Innovation is something that we tend to recognize only in hindsight, after – sometimes long after – it has occurred. But it’s hard not to acknowledge that we are living in a period of dramatic change for how packages get delivered. Just picture the fleets of delivery trucks driving around our neighborhoods throughout the Christmas season. How many of us have bought an item from an online retailer in the afternoon only to see it arrive at our doorstep the next day?
Thank the innovators in Silicon Valley and at Amazon.com as well as the rise of e-commerce for developing a better way for finding, purchasing and receiving goods from our homes.
The paradigm shift from trips by shoppers to brick-and-mortar stores to clicks on e-commerce websites caused a dramatic increase in the number of items that needed delivering to homes across America. To propel the revolution further, many web-only-based sellers, or e-tailers, began offering free delivery. While this expense is an initial loss, its recouped over the long term because the middleman – the retailer – is cut out.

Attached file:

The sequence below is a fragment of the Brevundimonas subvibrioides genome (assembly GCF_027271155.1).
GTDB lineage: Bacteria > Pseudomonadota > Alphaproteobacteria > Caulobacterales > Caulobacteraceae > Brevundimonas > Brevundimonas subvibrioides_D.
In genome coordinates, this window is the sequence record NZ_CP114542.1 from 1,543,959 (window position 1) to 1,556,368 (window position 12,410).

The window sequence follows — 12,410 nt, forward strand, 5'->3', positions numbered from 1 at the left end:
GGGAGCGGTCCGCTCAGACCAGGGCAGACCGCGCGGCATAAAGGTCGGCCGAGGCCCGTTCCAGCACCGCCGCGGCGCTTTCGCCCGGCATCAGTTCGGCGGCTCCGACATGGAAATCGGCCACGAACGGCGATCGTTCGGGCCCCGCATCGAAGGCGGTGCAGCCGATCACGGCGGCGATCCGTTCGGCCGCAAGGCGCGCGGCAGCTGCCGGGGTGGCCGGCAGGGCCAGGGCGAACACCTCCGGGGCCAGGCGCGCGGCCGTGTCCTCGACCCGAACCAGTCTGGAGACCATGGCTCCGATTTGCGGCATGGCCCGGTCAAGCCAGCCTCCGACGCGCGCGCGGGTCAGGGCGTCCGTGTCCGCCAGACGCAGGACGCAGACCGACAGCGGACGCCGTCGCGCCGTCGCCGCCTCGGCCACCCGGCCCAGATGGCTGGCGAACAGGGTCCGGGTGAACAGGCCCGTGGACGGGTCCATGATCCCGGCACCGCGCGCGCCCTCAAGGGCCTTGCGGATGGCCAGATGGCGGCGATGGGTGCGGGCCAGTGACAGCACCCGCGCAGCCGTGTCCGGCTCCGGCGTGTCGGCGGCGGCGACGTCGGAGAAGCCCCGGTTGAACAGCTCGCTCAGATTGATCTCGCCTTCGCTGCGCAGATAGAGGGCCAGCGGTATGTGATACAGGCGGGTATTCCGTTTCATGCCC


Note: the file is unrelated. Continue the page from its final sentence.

Those who are familiar with the current architecture of last-mile parcel delivery readily see how far it has come since starting with just a horse and rider and then advancing to wagons and trucks. Delivery companies in America, for example, now make use of innovations such as tracking packages, telematics to measure efficiency and high-end training to create the world’s best professional drivers.
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